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I recently came across an article about a tradition of USN not to consider submarines lost, but rather being on a permanent patrol.

After trying to find more information about the topic pretty much everything I could find is this image from Wikipedia.

Does anyone have an idea about when and why did this habit originate?

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During WW2, submarines on patrol were out of contact with friendly forces for extended periods of time. Even when operating in a Wolf-Pack, they generally couldn't tell exactly where their pack-mates were or how they were doing. While they could broadcast their status using their radios, this was limited to avoid radio intercepts and direction finding giving away their presence in an area.

This meant that more often than not, the first indication that a boat was lost was either a boat missing a radio check-in or the boat being overdue on returning to port (an example of this is the Wahoo). However, without confirmation of the boat actually being lost, they would still be marked as On Patrol. Removing the boat would be admitting the boat, and its crew, were gone.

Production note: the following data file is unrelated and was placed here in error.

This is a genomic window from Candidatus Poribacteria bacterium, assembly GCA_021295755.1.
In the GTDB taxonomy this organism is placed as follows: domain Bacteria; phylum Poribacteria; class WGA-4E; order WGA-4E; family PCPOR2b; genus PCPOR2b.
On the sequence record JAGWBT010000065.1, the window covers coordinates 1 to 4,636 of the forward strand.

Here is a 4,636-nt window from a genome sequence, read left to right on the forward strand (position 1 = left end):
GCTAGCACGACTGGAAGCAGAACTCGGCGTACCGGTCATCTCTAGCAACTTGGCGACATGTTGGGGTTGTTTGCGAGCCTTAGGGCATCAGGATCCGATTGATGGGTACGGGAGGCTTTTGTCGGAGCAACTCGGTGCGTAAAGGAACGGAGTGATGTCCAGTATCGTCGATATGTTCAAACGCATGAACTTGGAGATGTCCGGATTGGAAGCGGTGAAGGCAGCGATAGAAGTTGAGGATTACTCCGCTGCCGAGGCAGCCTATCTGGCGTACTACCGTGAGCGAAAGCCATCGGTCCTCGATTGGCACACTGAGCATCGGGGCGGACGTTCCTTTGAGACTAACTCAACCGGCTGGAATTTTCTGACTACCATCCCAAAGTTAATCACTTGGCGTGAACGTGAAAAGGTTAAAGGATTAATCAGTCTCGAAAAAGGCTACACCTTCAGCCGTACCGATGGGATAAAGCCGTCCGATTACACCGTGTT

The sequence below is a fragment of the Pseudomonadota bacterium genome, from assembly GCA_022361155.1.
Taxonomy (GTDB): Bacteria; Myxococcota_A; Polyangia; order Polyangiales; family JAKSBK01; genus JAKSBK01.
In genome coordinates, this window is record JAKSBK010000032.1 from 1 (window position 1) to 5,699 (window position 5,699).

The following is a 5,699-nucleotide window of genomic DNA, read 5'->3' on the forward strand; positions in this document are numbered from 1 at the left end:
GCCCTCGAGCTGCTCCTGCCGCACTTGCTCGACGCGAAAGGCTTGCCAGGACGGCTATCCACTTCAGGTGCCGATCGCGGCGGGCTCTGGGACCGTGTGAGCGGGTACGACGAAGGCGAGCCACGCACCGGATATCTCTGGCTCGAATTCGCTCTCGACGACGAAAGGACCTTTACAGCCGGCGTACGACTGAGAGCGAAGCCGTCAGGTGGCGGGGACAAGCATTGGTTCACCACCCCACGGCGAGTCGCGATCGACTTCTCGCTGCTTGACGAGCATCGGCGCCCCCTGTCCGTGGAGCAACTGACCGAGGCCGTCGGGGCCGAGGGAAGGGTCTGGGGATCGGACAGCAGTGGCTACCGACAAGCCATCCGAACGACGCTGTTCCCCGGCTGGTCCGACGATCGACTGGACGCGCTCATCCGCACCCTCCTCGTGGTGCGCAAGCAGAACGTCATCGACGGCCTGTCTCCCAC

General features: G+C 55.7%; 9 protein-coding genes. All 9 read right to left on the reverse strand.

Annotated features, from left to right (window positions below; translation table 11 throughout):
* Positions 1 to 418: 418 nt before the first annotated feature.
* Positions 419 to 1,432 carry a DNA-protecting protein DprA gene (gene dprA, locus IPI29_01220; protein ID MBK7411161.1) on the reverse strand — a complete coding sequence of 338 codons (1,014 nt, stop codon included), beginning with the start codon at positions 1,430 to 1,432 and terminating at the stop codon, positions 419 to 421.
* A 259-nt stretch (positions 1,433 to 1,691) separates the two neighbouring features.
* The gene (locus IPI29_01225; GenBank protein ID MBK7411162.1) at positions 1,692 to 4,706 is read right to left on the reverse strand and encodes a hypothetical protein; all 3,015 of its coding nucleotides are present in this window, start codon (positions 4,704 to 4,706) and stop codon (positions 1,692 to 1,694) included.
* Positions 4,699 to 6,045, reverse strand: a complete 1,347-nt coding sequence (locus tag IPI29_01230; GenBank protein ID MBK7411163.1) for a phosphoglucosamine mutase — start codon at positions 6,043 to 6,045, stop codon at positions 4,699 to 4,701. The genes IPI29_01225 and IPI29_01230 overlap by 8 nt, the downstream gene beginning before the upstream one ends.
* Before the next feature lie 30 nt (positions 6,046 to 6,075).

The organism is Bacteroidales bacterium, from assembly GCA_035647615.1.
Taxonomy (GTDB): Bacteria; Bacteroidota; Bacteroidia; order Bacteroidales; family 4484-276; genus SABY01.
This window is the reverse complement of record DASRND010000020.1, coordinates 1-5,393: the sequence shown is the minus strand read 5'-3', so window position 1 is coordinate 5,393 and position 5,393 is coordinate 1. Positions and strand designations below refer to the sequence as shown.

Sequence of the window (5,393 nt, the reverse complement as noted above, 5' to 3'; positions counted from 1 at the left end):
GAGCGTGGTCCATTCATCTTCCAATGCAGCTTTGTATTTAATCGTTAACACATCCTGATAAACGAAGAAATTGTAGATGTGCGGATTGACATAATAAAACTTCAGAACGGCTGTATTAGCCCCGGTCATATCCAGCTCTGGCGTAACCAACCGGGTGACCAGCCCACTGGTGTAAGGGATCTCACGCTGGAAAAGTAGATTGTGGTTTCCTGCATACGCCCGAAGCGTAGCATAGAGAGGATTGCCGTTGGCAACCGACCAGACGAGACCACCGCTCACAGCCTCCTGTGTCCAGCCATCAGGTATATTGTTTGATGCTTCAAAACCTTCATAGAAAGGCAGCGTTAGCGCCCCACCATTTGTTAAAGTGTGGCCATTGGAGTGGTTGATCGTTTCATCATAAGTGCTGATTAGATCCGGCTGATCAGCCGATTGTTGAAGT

Leaving it as On Patrol turned into a mark a of respect for those lost, and the tradition stuck.

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    Ships being out of contact with friendly units was very common in the Age of Sail, do you have any reference to the claim that the tradition comes from WW II and not from a previous time? – SJuan76 Jan 24 '17 at 17:18
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Ships in the age of sail (my grandfather rounded the "Horn on 2 square riggers) were on a "voyage" and posted "missing", not on a "Patrol". My late mother-in-laws first husband was Chief Quarter Master on the USS Swordfish SS 193 "Lost Jan 1945 no further details available" per the War Dept Telegram, most submariners refer to as on "Eternal Patrol" out of respect for those that never returned and/or their families never had closure.

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